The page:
Seliwanoff’s Test- Definition, Principle, Procedure, Result, Uses
Seliwanoff’s test is a chemical test that is used to distinguish between two types of sugars: ketoses and aldoses. Ketoses are sugars that have a ketone group (C=O) in their structure, while aldoses are sugars that have an aldehyde group (CHO) in their structure. Examples of ketoses are fructose, ribulose, and xylulose. Examples of aldoses are glucose, ribose, and xylose.
Seliwanoff’s test is based on the fact that ketoses react faster and more intensely with a reagent composed of resorcinol and concentrated hydrochloric acid (HCl) than aldoses. The reagent causes the dehydration of the sugars and the formation of a colored complex called xanthenoid. The color of the complex ranges from pink to cherry red depending on the type and concentration of the sugar. Ketoses produce a deep cherry red color within a minute, while aldoses produce a faint pink color after several minutes.
Seliwanoff’s test can be used to detect the presence of ketohexoses (six-carbon ketoses) in a given sample, such as fructose. It can also be used to differentiate ketoses from aldoses in a mixture of sugars. However, it cannot identify the specific type of ketose or aldose present in the sample. For that purpose, other tests are required.
The main objectives of Seliwanoff’s test are:
- To detect the presence of ketohexoses in a given sample. Ketohexoses are six-carbon sugars that have a ketone group at the second carbon atom, such as fructose and sorbose.
- To distinguish ketoses from aldoses. Aldoses are sugars that have an aldehyde group at the first carbon atom, such as glucose and galactose. Aldoses and ketoses have different chemical properties and biological functions.
- To identify the type of ketose based on the reaction time and intensity of color. Different ketoses react with Seliwanoff’s reagent at different rates and produce different shades of red color. For example, fructose reacts faster and gives a deeper red color than sorbose.
The principle of Seliwanoff’s test is based on the difference in the rate of dehydration of ketoses and aldoses in the presence of concentrated acid. Ketoses are more rapidly dehydrated than aldoses and form a compound called 5-hydroxymethyl furfural (HMF). This compound reacts with resorcinol, which is the main component of Seliwanoff’s reagent, to produce a cherry red-colored complex called xanthenoid. The intensity and the time of appearance of the color depend on the type and concentration of the sugar present in the sample. Ketohexoses, such as fructose, give a strong positive result within a minute, while aldohexoses, such as glucose, give a weak positive result after several minutes. Other carbohydrates that contain fructose as a component, such as sucrose and inulin, also give a positive result for this test. The reaction can be summarized as follows:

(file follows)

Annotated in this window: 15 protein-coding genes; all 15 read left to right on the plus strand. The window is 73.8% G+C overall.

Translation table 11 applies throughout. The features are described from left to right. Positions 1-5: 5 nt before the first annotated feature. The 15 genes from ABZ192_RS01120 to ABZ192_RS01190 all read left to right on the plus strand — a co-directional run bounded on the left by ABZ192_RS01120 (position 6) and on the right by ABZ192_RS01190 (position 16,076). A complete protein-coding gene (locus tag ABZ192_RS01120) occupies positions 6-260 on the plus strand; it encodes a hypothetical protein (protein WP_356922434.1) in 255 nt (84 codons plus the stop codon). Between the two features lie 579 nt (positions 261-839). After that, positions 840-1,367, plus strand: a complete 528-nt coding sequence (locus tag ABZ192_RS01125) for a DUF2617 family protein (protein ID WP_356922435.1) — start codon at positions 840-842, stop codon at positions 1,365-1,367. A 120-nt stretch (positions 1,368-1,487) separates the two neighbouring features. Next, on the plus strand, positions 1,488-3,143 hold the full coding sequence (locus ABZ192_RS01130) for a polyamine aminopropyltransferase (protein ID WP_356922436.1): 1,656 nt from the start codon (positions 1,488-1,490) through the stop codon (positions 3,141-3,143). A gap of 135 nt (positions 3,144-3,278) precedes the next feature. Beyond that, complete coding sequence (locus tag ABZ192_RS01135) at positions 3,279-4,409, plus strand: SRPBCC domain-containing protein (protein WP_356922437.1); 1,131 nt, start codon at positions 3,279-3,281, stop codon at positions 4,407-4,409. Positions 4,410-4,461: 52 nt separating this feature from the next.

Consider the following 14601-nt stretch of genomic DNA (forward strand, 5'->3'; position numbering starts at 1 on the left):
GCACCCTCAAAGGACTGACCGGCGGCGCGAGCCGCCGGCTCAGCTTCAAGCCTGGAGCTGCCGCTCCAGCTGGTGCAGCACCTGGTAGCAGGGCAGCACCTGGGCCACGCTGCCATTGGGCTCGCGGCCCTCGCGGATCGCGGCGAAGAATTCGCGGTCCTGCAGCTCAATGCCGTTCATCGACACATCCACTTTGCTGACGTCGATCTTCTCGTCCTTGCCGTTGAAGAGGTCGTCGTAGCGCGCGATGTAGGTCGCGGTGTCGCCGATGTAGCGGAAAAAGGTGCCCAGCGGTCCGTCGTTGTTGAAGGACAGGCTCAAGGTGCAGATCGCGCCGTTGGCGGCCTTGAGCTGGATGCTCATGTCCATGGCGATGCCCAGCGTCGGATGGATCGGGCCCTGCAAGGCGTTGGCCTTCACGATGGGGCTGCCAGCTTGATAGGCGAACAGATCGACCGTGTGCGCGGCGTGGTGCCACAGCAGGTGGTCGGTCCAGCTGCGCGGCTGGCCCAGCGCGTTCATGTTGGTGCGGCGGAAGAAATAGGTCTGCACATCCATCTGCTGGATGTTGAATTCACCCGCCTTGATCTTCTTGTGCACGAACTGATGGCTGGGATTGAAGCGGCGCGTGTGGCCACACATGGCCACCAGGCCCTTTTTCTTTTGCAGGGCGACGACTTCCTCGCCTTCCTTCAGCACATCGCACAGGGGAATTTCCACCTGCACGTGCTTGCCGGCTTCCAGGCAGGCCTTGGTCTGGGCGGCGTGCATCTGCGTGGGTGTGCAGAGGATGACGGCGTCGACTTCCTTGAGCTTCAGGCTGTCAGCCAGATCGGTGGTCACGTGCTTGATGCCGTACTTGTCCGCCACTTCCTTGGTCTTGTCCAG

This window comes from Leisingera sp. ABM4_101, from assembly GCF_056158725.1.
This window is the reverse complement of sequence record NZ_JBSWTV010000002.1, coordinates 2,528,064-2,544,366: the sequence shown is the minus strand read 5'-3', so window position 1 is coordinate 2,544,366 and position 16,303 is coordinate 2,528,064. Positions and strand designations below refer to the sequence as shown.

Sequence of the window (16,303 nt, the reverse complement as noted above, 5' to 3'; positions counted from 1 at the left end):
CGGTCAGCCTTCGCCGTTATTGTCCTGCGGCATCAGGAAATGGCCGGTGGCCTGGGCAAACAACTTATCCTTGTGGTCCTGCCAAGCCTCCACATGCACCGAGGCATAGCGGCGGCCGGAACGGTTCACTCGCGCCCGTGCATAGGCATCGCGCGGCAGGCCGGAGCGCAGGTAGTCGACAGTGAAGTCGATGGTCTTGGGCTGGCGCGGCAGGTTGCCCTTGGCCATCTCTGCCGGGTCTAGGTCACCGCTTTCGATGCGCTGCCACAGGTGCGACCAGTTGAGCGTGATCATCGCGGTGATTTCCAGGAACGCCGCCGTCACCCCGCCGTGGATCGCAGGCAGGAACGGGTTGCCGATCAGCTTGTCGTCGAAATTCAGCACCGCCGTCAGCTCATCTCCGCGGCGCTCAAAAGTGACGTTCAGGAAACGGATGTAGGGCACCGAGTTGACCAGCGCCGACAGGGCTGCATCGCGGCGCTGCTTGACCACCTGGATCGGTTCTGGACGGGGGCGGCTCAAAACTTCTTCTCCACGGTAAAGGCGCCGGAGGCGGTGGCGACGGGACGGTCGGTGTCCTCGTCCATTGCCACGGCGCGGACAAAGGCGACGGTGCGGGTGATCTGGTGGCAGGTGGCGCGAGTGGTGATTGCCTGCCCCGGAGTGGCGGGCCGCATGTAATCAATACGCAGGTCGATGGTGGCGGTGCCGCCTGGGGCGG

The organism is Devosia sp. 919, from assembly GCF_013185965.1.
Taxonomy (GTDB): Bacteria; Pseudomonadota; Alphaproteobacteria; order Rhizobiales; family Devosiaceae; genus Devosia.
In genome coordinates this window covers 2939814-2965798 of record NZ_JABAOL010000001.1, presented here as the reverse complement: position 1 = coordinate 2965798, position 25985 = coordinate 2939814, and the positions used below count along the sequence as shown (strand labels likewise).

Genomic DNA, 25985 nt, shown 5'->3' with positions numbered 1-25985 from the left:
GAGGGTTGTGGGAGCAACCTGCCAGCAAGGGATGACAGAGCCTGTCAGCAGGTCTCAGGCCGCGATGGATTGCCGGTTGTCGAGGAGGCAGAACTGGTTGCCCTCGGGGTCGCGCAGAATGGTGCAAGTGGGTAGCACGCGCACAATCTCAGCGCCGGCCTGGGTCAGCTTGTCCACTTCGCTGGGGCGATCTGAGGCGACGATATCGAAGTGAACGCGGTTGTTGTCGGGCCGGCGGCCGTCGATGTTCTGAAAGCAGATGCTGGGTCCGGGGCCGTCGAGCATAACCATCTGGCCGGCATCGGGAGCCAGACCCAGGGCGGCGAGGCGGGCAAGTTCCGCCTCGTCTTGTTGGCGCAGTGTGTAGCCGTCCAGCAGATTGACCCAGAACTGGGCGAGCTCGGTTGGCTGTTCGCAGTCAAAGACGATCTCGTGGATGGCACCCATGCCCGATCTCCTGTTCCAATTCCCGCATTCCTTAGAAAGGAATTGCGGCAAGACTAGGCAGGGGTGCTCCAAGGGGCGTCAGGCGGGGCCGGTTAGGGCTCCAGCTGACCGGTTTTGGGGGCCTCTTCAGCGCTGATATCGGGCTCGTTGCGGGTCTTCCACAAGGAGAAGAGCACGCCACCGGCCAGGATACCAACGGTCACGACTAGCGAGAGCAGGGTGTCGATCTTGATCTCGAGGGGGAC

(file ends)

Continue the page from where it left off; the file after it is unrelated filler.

The principle of Seliwanoff’s test can be used to distinguish between ketoses and aldoses, as well as to estimate the concentration of ketoses in a given sample by measuring the absorbance of the colored complex at 480 nm. A standard curve can be prepared by using known concentrations of fructose and comparing them with the unknown sample. However, this method has some limitations, such as interference from other sugars and false-positive results due to prolonged boiling or high concentration of glucose. Therefore, other specific tests may be required to confirm the identity and quantity of the sugar present in the sample.
The reaction in Seliwanoff’s test involves the dehydration of ketoses and the condensation of the resulting furfural with resorcinol. The reaction can be summarized as follows:
- The test sample is mixed with Seliwanoff’s reagent, which consists of resorcinol and concentrated hydrochloric acid (HCl).
- The mixture is heated in a water bath for a short time (usually one minute).